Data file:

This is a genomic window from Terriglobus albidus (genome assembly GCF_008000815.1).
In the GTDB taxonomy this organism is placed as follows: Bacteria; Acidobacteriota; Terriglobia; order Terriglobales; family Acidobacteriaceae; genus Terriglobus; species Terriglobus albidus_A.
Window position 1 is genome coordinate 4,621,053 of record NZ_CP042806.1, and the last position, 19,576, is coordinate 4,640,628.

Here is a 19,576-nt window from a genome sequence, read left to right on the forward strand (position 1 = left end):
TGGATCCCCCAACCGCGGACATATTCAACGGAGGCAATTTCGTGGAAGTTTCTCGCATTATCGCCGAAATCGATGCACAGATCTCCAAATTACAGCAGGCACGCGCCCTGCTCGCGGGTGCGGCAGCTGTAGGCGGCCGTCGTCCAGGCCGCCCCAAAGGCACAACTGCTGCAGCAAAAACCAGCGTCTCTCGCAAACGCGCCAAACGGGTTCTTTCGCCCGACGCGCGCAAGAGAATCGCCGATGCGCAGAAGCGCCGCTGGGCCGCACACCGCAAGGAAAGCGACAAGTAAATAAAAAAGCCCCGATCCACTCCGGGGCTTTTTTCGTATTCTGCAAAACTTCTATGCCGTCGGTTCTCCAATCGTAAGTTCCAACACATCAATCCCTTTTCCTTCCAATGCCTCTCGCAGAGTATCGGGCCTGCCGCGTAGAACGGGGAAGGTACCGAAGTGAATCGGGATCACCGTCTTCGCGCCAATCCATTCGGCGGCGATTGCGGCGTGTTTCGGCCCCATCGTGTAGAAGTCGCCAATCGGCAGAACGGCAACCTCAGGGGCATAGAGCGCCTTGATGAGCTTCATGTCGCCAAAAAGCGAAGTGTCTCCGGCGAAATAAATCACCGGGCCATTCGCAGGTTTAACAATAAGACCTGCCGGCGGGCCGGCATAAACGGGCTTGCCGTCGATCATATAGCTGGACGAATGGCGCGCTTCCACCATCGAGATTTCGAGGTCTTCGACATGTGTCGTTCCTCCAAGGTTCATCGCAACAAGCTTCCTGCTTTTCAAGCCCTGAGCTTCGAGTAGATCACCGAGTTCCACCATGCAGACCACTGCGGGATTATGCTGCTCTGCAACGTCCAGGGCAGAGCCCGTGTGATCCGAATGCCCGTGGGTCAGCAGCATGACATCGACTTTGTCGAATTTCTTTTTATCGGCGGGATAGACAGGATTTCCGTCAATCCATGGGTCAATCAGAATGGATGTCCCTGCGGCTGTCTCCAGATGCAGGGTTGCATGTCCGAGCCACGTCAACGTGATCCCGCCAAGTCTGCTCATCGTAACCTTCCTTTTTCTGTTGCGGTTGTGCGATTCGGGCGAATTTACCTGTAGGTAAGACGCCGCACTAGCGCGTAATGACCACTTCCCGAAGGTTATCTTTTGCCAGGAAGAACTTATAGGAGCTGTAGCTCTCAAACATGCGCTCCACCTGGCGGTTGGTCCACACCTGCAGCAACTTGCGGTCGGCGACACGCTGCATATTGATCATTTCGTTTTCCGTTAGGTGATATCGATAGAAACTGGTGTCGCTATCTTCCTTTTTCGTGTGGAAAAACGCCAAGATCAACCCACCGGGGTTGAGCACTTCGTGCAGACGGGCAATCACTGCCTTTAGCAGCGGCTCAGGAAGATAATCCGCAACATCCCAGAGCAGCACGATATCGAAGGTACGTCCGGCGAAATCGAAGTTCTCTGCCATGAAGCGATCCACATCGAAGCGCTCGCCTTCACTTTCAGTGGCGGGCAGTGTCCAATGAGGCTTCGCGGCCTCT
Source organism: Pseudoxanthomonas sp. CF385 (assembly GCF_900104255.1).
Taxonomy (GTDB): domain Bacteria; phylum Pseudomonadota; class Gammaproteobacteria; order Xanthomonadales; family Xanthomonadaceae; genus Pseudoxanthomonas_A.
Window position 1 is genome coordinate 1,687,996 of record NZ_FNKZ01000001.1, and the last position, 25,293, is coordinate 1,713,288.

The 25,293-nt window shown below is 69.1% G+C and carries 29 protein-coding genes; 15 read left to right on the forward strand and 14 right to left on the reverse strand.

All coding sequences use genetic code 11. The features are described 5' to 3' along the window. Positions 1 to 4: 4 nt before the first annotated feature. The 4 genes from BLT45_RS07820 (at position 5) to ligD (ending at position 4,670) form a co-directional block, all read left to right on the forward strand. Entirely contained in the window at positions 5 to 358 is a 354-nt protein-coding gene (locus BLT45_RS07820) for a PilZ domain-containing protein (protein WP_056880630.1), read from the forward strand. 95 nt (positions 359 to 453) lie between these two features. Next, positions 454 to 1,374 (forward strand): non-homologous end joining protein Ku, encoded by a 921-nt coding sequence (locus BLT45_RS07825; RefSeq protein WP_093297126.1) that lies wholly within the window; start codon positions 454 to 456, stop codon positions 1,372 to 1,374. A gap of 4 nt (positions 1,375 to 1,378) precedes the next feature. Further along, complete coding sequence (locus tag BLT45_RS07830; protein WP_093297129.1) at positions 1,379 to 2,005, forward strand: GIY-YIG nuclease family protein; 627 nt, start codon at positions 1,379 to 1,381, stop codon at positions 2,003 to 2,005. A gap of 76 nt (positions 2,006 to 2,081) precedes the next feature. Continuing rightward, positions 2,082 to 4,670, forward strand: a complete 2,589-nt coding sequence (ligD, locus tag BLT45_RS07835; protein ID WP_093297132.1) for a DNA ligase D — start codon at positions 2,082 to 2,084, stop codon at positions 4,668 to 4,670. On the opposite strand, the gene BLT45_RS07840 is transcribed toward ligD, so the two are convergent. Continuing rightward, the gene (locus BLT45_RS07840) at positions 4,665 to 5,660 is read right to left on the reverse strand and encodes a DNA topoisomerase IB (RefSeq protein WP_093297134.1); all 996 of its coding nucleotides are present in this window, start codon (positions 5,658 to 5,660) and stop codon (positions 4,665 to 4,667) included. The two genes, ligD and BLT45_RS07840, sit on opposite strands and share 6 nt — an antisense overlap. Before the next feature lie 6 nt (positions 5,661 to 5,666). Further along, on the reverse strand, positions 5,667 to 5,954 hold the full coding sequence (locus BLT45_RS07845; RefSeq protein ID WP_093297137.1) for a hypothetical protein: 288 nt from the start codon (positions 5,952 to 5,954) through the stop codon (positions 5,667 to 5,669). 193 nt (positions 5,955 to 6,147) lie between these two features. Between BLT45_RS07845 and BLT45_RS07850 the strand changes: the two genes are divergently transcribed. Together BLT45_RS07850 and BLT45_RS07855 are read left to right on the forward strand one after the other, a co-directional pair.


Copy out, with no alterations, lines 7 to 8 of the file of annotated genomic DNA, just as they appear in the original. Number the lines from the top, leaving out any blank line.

Taxonomy (GTDB): domain Bacteria; phylum Pseudomonadota; class Gammaproteobacteria; order Xanthomonadales; family Xanthomonadaceae; genus Pseudoxanthomonas_A.
Window position 1 is genome coordinate 1,687,996 of record NZ_FNKZ01000001.1, and the last position, 25,293, is coordinate 1,713,288.